Two Cambridge academics are among 240 doctors launching a campaign which aims to punish the Government by contesting Conservative and Liberal Democrat seats in the 2015 general election. The move reflects anger at the Government’s Health and Social Care Bill, which is due to enter its third and final reading in parliament despite considerable backlash from the medical community, including the British Medical Association and the Royal College of Nursing.
In a letter to The Independent on Sunday, the 240 doctors derided the reforms as “an embarrassment to democracy”, with “no democratic mandate from the electorate”. It goes on to say that the reforms are placing the “survival of the coalition Government above professional opinion, patient safety, and the will of the citizens of this country”.
Two Cambridge professors, Ann Louise Kinmonth CBE, Foundation Professor of General Practice and a Director of Clinical Studies at St John’s College, and John Yates, Emeritus Professor of Medical Genetics, were among the signatories. At the time of writing, neither had replied to The Cambridge Student clarifying whether they themselves intended to stand for election. Dr Lynda Bobrow, a retired consultant Histopathologist from Addenbrooke’s Hospital in Cambridge, has also signed the letter.
The campaign aims to have doctors contest at least 50 seats as independents, with deliberate focus on marginal constituencies and those held by MPs deemed most responsible. Jenny Bywaters, a retired consultant from Sheffield, has already put her name forward to contest Nick Clegg’s Sheffield Hallam constituency. The Health Secretary Andrew Lansley’s South Cambridgeshire seat, which contains Addenbrooke’s Hospital, also looks certain to be challenged, though it remains unclear whether this will be by one of the Cambridge signatories.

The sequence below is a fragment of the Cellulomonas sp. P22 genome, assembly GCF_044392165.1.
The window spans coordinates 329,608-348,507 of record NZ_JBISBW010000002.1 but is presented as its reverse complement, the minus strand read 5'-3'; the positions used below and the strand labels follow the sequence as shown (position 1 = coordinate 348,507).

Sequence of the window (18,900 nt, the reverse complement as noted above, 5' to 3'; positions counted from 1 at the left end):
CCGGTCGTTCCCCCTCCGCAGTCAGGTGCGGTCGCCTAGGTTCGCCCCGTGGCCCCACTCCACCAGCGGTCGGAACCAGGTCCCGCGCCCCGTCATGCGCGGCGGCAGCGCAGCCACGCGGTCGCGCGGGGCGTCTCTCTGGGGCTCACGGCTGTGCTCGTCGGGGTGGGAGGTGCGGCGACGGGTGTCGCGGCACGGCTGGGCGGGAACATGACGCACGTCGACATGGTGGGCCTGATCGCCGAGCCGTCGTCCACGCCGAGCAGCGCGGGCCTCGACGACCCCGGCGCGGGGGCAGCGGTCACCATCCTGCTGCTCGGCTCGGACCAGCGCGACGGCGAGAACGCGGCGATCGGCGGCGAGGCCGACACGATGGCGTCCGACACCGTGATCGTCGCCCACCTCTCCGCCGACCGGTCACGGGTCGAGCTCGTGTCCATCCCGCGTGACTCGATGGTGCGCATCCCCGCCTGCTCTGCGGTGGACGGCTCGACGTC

Richard Taylor, a former consultant who was elected as an independent MP for Wyre Forest in 2001 in protest at the downgrading of his local hospital, has been advising the doctors. He said: “The doctors selected as candidates need to be popular in their own areas and they have to portray what they stand for as a vital national issue. They will need an unpopular sitting MP or one who has voted the wrong way, so they must choose their targets wisely.”
The controversial Health and Social Care Bill will go through its third and final reading in the House of Commons today and is likely to be granted Royal Assent shortly afterwards. The Government has provoked anger among Labour politicians by refusing to publish the risk register, an internal civil service assessment of the risks posed by the government’s NHS reforms. Crossbencher Lord Owen lost a vote yesterday that would see the third reading delayed until the risk register was published, thanks in part to intervention from Lord Wilson of Dinton, Master of Emmanuel College, Cambridge.